Carbohydrates for Runners

In my favorite episode of The Office, the company is holding a 5K run for rabies. In one scene, Michael Scott is stuffing his face with a plate of fettuccine alfredo. He is “carbo-loading” about five minutes before the race. Later in the show, he is shown getting sick and can’t finish the race. Yes, carbo-loading is a real thing…just not done the way Michael did it.
 Many new runners may be intimidated with the term, carbo-loading. All the low carb diet fads can make anyone feel like all carbohydrates are bad. Well, all carbohydrates are not bad and actually our bodies need them for energy.
The USDA new dietary guidelines suggest eating 6 ounces of carbohydrates per day. That is based on a 2,000 calorie diet. Among those 6 ounces, half or 3 ounces should consist of whole grains. The whole grain contains B vitamins, iron, magnesium, selenium and fiber. Don’t be fooled…check the labels. Make sure it says whole grain.
Carbohydrates are the top choice for fuel and the best energy source for working muscles. Runners require more than the average in their diets, especially in the days leading up to a marathon or endurance race. Choose ones like whole wheat pasta, sweet potatoes, brown rice, and air-popped popcorn.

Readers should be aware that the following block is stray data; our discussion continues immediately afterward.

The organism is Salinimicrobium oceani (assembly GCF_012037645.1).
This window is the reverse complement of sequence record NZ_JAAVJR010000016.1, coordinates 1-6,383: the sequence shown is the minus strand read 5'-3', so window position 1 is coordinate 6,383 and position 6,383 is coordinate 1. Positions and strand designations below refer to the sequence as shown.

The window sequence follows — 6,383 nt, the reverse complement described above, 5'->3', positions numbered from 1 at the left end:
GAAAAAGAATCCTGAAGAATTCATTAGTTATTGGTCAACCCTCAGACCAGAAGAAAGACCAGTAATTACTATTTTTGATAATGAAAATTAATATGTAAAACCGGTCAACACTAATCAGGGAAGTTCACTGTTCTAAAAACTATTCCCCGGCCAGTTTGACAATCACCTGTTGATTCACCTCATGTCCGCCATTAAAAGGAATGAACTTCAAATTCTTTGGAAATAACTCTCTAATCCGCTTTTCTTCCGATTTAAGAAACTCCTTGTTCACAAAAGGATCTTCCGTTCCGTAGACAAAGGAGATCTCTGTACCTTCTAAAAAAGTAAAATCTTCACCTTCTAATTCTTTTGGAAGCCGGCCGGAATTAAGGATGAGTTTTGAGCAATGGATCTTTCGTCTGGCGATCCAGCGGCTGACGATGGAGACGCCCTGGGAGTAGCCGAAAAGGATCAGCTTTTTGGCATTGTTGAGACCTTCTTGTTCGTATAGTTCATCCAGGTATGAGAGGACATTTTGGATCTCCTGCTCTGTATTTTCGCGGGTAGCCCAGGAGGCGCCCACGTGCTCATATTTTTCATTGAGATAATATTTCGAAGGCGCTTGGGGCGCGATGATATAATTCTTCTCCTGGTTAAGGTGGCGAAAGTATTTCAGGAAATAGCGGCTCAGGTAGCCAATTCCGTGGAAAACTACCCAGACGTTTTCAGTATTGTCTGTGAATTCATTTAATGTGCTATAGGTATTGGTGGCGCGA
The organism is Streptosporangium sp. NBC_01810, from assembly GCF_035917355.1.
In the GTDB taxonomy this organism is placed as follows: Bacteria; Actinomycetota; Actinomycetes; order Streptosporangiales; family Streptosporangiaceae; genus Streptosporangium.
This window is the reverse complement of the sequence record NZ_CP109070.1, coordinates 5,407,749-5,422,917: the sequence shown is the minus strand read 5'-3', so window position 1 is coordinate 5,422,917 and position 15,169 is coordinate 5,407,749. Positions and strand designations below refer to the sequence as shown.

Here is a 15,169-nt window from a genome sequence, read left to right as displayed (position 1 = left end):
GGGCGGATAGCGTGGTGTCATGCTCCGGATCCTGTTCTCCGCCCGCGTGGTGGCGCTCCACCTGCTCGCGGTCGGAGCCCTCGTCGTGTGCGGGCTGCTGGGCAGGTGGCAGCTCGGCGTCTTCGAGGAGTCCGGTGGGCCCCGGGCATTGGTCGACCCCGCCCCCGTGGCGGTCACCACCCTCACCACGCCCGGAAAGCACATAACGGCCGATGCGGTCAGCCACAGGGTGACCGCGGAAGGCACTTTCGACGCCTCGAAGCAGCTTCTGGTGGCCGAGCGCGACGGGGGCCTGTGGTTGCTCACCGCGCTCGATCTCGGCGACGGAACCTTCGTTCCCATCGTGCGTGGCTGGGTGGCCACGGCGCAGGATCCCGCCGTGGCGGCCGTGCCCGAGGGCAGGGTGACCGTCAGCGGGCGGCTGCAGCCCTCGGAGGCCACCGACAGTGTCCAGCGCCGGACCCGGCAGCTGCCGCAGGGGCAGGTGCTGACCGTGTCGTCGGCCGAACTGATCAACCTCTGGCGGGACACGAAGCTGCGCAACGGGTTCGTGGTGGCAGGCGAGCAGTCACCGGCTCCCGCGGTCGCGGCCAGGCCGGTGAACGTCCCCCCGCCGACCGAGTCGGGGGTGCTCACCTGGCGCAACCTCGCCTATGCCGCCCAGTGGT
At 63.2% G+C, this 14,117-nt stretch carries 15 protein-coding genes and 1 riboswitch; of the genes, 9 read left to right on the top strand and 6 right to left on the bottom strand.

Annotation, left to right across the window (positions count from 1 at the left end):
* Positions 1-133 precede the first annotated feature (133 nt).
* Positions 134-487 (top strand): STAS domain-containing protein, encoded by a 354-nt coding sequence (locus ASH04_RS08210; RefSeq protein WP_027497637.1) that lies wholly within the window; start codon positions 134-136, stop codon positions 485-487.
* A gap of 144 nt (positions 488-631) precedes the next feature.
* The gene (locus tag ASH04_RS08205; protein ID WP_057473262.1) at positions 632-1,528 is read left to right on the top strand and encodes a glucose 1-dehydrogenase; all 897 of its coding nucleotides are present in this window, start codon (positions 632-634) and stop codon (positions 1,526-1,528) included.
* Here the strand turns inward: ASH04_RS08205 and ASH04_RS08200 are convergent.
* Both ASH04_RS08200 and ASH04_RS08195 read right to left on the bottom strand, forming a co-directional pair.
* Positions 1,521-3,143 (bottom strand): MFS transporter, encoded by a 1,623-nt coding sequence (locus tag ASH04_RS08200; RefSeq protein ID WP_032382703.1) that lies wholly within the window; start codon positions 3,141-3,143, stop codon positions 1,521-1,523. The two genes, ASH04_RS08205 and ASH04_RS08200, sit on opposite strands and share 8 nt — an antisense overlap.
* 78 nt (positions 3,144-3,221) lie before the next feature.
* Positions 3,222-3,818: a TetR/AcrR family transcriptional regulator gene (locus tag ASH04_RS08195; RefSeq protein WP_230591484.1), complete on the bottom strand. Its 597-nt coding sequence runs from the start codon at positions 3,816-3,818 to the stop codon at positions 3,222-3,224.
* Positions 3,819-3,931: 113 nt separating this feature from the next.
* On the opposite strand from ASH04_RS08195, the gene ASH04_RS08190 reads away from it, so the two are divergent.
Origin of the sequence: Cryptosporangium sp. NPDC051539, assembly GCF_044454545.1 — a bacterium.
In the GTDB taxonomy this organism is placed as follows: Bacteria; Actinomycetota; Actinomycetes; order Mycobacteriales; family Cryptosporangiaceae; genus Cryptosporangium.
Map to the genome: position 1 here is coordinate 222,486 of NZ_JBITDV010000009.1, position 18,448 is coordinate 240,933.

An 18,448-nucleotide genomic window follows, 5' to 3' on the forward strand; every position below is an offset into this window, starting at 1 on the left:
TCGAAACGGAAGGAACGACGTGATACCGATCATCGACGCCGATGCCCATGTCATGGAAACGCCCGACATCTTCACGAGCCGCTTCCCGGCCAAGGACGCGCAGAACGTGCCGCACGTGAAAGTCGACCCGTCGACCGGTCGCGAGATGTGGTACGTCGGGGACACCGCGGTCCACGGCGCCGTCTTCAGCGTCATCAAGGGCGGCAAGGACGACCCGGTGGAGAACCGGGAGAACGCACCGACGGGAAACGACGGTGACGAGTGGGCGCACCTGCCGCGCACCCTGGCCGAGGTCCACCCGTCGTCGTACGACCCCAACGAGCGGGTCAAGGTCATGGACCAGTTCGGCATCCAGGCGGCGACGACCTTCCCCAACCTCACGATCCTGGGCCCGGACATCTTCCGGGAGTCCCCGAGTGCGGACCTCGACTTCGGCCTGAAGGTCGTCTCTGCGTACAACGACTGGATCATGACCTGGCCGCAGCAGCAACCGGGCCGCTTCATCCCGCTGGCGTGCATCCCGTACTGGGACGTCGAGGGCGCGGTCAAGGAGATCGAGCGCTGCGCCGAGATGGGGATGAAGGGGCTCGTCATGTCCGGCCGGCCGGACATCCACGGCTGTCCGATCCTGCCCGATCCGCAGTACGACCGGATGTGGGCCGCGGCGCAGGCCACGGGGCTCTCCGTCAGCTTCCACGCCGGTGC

How do you choose healthy carbs? Look for ones with high fiber. The more fiber it has, the more slowly it will be digested and the more nutrient-dense the food will be. Whole grains and whole fruits offer slow burning energy. These are best eaten the days before and the morning of a big run.  During a race, go for quick-burning carbs like jelly beans or sports gels to get a quick burst of energy. Within an hour after the run, it’s a good idea to get a mixture of slow and fast-burning carbs such as a bagel and a banana. A glass of low-fat chocolate milk post-run is a great alternative to a sugary sports drink. It offers the perfect carbohydrate/protein combination to replenish spent glycogen stores.
You may think that just because you are a runner you have a pass to eat endless amounts of bread and pasta. But the key to truly utilizing the energy benefits of carbohydrates is all in choosing the right ones. And skip the fettuccini alfredo!

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